Fatigue Limit – 8

Bobby Walthour, six-day champion

A rider spurted from the pack. Kirk Olivero, a racer who performed well in local contests, had visions of being crowned “king of the hill.” Let the chase begin. Lungs and muscles responded to willful attempts at picking up the pace. We started to hurt. Lactic acid turned muscles hard as rock. Grunting and gasping for air, we hammered on the pedals. Gone was the friendly banter. There would be no mercy given until the top of the climb where the winner would be decided. Beating the pack into submission had a animal appeal to it, like an alpha ape ruling over its shrewdness.

Gary responded. He would show us what he was capable of when challenged. Spinning his pedals like they were free of earth’s gravity, he quickly reeled in Kirk and built a gap between himself and the other riders. We flailed the cranks. We were no match for the young champion. He pulled out of sight on the tight turns of Martinez Road [Alpine Road] as it climbed through the wooded hillside.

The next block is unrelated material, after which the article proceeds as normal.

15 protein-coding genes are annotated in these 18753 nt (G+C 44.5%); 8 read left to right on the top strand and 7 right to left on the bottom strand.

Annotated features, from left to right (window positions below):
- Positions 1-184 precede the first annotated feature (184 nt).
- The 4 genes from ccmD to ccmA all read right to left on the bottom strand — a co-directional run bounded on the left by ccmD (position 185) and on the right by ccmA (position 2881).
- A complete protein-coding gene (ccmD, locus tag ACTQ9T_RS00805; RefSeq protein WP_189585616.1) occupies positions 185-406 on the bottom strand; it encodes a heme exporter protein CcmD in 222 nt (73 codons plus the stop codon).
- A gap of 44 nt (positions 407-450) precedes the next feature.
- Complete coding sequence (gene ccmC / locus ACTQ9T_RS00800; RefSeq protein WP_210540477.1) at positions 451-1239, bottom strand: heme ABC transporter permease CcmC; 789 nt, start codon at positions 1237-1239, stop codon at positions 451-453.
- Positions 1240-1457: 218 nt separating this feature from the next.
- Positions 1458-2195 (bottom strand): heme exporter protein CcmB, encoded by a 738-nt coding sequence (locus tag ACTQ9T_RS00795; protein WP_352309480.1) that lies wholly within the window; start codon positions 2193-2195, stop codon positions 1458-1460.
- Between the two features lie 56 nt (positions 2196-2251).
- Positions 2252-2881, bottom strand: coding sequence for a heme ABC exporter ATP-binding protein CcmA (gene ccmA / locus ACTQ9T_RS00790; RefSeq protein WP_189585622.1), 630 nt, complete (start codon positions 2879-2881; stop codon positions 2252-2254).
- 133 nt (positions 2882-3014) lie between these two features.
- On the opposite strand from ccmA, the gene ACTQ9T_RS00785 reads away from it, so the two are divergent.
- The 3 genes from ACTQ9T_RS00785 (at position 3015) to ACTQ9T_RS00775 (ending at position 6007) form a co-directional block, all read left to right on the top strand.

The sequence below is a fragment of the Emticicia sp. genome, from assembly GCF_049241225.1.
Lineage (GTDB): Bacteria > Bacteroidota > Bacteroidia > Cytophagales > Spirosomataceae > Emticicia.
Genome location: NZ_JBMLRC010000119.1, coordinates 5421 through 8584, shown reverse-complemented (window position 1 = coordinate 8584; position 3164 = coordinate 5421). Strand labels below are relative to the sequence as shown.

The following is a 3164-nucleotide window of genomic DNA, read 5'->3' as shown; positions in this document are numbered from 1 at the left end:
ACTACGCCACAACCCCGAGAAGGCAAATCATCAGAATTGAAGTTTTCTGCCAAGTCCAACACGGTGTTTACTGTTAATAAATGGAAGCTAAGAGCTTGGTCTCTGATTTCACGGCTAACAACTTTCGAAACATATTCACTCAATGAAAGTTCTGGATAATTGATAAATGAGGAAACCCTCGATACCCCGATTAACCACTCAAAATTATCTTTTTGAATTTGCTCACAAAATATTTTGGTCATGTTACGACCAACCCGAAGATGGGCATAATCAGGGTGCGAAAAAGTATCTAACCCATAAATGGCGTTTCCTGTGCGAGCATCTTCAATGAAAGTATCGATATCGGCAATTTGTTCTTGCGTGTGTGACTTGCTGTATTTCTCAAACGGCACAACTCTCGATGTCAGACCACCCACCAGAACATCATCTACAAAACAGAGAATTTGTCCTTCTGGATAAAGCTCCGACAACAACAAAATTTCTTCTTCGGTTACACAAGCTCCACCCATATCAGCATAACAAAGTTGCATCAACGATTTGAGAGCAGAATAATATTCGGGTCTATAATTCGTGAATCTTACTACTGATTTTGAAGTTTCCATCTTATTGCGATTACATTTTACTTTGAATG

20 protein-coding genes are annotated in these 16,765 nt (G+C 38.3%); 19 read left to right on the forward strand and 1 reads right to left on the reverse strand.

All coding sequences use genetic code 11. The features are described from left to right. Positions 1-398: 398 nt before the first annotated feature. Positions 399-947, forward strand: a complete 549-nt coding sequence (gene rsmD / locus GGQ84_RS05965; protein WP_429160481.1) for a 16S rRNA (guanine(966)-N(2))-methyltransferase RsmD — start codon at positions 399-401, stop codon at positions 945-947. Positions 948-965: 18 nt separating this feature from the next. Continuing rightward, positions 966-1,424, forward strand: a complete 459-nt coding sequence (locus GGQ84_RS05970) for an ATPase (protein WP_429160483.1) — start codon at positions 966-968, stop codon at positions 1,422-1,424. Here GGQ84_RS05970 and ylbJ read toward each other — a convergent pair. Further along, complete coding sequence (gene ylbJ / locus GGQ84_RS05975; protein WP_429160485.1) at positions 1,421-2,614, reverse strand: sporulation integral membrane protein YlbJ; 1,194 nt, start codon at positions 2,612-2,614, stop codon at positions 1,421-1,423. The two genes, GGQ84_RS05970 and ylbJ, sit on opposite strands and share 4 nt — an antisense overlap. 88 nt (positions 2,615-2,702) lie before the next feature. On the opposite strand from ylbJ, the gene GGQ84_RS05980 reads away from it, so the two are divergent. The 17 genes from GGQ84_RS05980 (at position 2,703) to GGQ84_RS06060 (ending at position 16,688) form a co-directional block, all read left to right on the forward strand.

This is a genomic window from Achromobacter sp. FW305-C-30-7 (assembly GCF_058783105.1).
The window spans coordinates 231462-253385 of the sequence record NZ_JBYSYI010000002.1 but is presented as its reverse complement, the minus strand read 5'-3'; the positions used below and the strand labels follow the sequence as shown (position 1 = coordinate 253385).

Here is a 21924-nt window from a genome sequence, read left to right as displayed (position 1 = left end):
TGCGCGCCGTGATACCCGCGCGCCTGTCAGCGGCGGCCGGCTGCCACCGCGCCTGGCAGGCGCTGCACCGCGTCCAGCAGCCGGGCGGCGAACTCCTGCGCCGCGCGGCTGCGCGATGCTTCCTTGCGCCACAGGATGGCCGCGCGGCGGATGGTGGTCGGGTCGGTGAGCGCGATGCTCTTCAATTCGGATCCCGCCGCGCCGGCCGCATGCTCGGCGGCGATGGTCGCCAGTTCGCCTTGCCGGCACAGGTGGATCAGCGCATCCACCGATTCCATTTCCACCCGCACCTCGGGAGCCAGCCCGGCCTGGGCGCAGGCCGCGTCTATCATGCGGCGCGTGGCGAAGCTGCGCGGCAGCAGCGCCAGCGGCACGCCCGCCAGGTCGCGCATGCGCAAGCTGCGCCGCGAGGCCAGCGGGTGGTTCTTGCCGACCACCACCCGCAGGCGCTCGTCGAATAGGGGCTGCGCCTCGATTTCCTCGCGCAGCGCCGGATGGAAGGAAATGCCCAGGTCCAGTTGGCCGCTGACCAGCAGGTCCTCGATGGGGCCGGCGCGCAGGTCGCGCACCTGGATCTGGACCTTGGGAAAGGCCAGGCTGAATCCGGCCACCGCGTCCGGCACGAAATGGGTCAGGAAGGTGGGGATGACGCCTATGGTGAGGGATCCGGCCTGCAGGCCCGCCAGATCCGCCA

We scrambled up the final yards to Page Mill Road, gasping for breath, sweat dousing our frames — a caustic salt brew that rusted steel. Gary waited, already recovered from the effort, and smiling. That beaming grin made him all the more appealing. It disarmed you. He never uttered a boastful or condescending word. He treated us as though we were his best friend. Was there anything about Gary to dislike? I hadn’t seen it yet.

Carl suggested we ride to La Honda and take the stage road, but nobody expressed his support for the longer route. We all wanted to enjoy the descent on Page Mill, two thousand feet down a road that twisted and turned. The road had a reputation. It was so steep that highwheelers stayed away. Only with the introduction of the safety did cyclists begin to take on the road. This was our day for a fast ride under ideal conditions.

Fatigue Limit home

One Response to “Fatigue Limit – 8”

  1. Ted Says:

    Good stuff Ray

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